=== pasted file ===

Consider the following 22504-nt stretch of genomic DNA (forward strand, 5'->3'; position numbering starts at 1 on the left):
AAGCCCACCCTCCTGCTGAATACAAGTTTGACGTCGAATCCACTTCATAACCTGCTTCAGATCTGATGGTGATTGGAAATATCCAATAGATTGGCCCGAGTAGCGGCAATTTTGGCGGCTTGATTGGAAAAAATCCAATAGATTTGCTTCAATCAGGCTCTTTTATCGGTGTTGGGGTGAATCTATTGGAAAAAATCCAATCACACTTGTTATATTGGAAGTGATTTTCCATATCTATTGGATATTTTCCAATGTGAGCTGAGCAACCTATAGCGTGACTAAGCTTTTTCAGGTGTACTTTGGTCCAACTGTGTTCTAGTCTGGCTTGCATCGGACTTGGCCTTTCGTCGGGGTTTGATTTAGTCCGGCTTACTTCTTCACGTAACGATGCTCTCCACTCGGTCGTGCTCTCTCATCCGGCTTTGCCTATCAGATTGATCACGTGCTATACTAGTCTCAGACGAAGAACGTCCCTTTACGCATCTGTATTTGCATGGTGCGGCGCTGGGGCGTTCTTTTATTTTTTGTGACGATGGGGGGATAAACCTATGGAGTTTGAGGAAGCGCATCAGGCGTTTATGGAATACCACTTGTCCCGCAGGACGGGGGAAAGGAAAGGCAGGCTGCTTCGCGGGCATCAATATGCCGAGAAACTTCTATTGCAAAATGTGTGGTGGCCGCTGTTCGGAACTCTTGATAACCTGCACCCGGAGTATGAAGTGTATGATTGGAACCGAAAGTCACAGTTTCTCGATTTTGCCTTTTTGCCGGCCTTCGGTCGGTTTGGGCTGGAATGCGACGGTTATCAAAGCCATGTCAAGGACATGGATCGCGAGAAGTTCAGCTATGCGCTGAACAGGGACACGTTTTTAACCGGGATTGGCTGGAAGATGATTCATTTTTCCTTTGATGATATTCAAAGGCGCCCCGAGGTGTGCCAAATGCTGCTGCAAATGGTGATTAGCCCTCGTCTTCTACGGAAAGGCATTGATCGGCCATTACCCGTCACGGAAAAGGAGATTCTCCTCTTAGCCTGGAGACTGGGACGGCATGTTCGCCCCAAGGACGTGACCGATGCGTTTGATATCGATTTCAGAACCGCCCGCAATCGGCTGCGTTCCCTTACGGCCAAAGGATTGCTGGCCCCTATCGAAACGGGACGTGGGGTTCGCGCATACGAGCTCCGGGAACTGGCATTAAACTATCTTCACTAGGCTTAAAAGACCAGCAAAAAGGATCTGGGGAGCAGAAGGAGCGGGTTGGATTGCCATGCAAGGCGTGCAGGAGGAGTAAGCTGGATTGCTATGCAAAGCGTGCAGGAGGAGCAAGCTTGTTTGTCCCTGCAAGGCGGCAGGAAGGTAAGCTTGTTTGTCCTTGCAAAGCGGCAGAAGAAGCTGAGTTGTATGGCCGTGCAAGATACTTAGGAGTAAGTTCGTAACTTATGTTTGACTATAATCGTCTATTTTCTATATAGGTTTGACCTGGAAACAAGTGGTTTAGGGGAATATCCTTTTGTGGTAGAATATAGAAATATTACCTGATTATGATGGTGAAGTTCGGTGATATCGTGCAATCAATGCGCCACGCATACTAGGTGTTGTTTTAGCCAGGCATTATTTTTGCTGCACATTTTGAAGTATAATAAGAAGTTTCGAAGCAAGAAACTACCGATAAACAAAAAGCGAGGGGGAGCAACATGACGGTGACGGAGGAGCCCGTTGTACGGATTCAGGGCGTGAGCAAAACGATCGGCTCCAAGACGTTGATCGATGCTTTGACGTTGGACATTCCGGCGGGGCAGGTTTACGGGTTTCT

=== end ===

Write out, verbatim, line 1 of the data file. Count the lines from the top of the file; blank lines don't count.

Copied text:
Consider the following 22504-nt stretch of genomic DNA (forward strand, 5'->3'; position numbering starts at 1 on the left):